Hairy Bursaria


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Common names

Hairy Bursaria, Native Blackthorn, Castanet Bush, Christmas Bush.

Scientific names

Bursaria lasiophylla.





Name origin

Bursaria, from Latin bursa, a purse, referring to pouch-like capsules. Lasiophylla, from Greek lasios, woolly, and phyllon, leaf, referring to woolly underside of leaf. Note that the botanical name is in the process of being changed to Bursaria spinosa subsp. lasiophylla.



Growth rate


Growth height

Up to 2.5m.

Presence in Australia

Widespread. More common in the higher rainfall areas than the similar Sweet Bursaria species.

This specie has been identified in the following Australian states: Qld, NSW, ACT, Vic, SA.


Dry sclerophyll forest or woodland, on granite or metamorphic substrates.


Shrub to 2.5m high with clustered green leaves, hairy on underside.

Similar species

Distinguish Bursarias by the leaf underside. Hairy Bursaria has downy white leaf underside. Sweet Bursaria leaves green on both surfaces.

Site preference

Well-drained soil. Tolerates frost and wind.


Long-lived. May be slow-growing.


White to cream - chiefly summer.

Seed collection

Late Jan to early May, when ripe fruit rattle. Timing depends on season and location of plants, with seed on plants east of the Hume Highway ripening later than seed on plants further west.


From seed (±190 viable seeds per gram), and cuttings. Stratifying seed by combining with moist sand and refrigerating for 6 weeks enhances germination. Sow around Jun-Jul when temperatures low and days short. Germination may take several months. Seedlings prone to late damping-off. Treat with fungicide to reduce losses.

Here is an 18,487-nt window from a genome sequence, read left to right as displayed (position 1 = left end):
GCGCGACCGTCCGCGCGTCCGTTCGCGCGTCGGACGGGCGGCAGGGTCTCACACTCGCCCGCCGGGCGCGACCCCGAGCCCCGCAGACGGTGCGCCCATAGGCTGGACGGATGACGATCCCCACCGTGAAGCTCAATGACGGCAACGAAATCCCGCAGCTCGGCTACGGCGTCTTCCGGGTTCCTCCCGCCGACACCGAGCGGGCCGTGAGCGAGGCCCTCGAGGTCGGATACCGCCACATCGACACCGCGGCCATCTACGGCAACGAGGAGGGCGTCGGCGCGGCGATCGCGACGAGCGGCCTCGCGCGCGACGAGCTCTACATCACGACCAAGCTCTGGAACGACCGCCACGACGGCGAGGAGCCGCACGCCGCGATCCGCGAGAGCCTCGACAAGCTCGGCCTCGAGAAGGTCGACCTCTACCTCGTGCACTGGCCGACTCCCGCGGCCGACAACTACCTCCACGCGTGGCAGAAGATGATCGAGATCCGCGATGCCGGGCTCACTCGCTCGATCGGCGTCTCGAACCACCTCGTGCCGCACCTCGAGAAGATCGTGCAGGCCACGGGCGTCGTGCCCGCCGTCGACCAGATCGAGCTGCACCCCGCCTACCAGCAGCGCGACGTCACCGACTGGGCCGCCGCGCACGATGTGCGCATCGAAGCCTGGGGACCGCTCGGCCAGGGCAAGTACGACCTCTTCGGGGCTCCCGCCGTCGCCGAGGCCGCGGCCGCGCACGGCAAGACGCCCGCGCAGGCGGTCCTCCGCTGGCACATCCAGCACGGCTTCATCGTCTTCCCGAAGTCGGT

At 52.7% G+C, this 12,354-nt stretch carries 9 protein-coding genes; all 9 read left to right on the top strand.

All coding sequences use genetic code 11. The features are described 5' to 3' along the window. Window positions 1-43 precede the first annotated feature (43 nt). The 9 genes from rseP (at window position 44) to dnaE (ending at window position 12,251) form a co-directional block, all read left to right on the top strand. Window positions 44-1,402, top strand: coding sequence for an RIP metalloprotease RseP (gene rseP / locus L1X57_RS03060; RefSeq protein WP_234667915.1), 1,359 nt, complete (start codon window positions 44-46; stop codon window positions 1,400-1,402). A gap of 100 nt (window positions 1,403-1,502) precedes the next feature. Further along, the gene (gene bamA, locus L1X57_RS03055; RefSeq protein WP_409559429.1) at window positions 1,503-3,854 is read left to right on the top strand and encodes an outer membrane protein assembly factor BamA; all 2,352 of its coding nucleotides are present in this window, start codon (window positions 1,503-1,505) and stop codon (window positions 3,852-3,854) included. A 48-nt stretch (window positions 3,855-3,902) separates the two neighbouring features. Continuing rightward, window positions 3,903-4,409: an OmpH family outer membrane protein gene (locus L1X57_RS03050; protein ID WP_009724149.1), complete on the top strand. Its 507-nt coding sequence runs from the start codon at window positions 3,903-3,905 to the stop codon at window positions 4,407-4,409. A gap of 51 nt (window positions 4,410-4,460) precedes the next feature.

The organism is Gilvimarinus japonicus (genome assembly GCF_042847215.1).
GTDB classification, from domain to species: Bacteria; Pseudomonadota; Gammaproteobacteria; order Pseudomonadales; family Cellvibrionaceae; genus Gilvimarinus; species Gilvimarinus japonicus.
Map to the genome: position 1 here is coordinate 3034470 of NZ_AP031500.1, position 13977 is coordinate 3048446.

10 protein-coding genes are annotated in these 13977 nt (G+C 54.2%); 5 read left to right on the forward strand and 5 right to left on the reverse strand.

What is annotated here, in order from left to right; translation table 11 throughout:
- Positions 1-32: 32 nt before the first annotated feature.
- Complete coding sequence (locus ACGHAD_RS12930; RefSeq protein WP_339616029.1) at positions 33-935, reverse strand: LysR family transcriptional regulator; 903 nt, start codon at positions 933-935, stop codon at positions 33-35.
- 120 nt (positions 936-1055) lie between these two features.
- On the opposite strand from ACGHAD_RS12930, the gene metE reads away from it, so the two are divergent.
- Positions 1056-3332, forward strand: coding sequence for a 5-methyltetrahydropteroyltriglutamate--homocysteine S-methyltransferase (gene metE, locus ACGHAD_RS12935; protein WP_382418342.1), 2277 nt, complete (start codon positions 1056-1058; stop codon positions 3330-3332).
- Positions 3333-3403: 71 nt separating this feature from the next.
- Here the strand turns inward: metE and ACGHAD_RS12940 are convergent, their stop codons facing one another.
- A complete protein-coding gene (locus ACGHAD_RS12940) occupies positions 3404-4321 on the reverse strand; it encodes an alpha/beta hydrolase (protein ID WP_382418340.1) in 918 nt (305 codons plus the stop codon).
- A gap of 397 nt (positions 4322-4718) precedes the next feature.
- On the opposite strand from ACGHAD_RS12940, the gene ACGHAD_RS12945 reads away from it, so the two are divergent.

From seed over winter. Seed dispersed by wind.

Shade and shelter

Excellent low-level cover in windbreaks.

Land protection

Useful for controlling gully erosion as fibrous roots bind soil.


Timber pale, fine-grained and tough. Seasons well due to little shrinkage. Takes fine polish and has pleasant scent when freshly cut.


Useful habitat as bursaria hosts insects that feed on saw-fly larvae (spit-fire grubs) which feed on eucalypts. Also a nectar source for wasps that parasitise leaf-eating scarab insects and pasture grubs, generally within 200 metres of plants. Fragrant flowers attract butterflies, moths and other native insects. Insect-eating birds attracted. Thorny plants excellent refuge and nest sites for small birds.


Excellent ornamental or specimens for hedges and cut flowers, due to summer flowering and bronze capsules over winter.


Leaves contain aesculin, substance thought to absorb ultraviolet rays. European settlers apparently used it to prevent sunburn. There was industry based on collection of leaves for sunburn creams and haemorrhoid treatment. Nectar can be sucked from flowers.